Gas Gauge Worries
When my youngest was only four, he became what I’d describe as a worrywart. His anxious days began the day we got in the car and found the tank on empty. The previous driver had left us to drive on fumes. I told my older son to pray we’d make it to the gas station or we’d be walking.Little did I realize that my youngest had soaked in the entire conversation. Every time after that, when we would climb in the car, he would check the gas gauge. When the car started, I’d look in the rear-view mirror and watch him rise up in his seatbelt craning his head up to look. “Mom,” he’d say, “We need gas; we’re on empty.”
Sometimes he’d relax and sit back, trusting that I knew what I was doing, but on other occasions he insisted that we definitely should stop for fuel. “But Mom, it’s on “E”. We’re going to run out.” (Somehow, at four, he figured out that “E” meant Empty and “F” meant Full.)
“No,” I’d say. “We still have one-fourth of a tank. That’s plenty to get to church and back.”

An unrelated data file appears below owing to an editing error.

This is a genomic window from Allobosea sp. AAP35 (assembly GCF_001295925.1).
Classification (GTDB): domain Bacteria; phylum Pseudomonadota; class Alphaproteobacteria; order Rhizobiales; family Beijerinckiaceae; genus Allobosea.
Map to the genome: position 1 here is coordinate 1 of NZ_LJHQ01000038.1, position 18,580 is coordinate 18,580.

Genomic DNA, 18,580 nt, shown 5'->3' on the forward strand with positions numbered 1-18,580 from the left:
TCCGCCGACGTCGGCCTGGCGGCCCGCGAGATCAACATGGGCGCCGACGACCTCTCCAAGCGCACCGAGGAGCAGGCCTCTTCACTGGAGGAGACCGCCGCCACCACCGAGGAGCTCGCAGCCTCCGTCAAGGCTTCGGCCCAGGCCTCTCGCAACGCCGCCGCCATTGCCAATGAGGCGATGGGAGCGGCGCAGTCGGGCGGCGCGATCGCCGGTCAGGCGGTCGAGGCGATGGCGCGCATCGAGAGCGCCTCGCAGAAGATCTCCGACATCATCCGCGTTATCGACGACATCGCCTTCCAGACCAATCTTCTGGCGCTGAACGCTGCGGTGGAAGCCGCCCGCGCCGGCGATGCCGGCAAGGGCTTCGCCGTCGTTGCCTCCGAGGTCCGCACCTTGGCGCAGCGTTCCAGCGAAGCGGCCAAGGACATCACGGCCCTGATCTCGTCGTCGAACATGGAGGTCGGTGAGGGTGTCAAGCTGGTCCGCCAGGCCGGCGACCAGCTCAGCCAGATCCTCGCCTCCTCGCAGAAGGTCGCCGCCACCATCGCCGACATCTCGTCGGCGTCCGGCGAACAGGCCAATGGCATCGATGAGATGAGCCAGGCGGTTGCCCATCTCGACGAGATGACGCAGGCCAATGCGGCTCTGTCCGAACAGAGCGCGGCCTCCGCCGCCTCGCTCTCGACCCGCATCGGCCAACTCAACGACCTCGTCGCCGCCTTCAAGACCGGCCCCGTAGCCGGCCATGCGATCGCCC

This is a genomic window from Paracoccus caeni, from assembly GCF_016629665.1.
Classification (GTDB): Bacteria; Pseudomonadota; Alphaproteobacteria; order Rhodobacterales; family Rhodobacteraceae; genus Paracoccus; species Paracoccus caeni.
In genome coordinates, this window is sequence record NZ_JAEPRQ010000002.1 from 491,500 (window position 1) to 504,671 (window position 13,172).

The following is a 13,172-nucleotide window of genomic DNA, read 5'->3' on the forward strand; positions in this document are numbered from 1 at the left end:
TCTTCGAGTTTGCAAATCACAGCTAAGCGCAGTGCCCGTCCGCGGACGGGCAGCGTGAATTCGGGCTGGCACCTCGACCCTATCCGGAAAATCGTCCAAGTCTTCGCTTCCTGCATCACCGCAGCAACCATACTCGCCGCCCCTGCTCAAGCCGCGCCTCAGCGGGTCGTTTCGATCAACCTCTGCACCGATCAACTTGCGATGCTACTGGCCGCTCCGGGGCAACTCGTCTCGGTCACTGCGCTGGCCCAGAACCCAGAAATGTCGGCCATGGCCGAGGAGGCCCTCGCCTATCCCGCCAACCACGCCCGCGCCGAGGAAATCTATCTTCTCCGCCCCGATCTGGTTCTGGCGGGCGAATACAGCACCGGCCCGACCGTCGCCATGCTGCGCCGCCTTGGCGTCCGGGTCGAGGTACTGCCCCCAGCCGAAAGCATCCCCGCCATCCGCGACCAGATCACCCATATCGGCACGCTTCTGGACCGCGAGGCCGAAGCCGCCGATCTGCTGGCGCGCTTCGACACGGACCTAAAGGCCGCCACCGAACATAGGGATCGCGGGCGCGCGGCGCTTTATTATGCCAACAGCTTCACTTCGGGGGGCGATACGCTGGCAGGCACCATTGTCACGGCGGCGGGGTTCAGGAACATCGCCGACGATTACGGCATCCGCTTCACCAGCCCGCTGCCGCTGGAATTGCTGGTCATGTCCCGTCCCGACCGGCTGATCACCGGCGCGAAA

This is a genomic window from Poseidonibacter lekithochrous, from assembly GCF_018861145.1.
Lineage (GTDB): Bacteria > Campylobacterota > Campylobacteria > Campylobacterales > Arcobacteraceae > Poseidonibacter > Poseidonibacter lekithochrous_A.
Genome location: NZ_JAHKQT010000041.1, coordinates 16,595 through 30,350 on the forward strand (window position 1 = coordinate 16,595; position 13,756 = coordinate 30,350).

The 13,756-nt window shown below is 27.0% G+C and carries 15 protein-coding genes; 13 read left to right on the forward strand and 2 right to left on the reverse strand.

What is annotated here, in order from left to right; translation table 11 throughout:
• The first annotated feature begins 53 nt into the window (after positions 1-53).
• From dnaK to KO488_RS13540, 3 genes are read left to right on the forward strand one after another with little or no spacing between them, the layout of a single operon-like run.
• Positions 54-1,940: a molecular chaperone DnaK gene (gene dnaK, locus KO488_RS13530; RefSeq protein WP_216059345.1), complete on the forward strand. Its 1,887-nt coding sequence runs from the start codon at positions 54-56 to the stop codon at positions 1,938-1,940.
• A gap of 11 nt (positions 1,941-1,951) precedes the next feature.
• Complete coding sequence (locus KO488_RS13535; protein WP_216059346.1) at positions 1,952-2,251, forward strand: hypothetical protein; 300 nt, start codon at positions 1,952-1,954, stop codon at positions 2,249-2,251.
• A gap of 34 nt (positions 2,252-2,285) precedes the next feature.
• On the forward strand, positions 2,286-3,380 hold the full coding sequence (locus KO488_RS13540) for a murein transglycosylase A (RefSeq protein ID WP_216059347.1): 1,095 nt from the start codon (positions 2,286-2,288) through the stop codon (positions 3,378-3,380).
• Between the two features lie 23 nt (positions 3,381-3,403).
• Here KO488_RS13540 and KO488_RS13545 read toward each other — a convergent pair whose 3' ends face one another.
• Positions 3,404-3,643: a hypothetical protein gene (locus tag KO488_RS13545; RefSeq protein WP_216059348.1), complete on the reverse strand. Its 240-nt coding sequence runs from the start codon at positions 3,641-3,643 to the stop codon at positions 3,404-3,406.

This went on for years. He watched that needle like a faithful dog guarding his owner. If he thought the gauge was too close to “E,” I’d hear those ever-familiar words: “Mom, we need gas.”
My son wouldn’t trust me to know when we needed to refuel. Did he think I was dumb enough to actually drive the car until we sputtered to the side of the road from an empty tank? He refused to relax and trust that I had things in control.
As I dealt with this amusing incident with my son, I realized that spiritually I am similar. I worry about things that should be in God’s hands. When opportunities come for us to realize that God is in control, do we trust Him, or do we wring our hands in anxiety? My son refused to trust me. How many times are we the same with God? When He brings challenges our way, do we worry, or do we depend on Him to get us through? He’s in the driver’s seat. Let’s sit back and relax. He has a plan and purpose in mind, and He knows what it will take to get us there.
QUOTE: “What is faith? It is total dependence upon God that is supernatural in its working. People with faith develop a second kind of sight. They see more than just the circumstance; they see God, right beside them…nothing else touches the heart of God as much as when His children simply trust Him wholeheartedly.” —Jim Cymbala, Fresh Faith.
“An evil person suffers much pain, but the Lord’s faithfulness overwhelms the one who trusts in him,” Psalm 32:10 NET.
Today’s devotional is by Carin LeRoy, wife to Dale, mother of three grown children and one high school teenager. She has served as a missionary with PIONEERS since 1982. Her passions are family, playing and teaching piano, missions, and writing stories that show glimpses of God.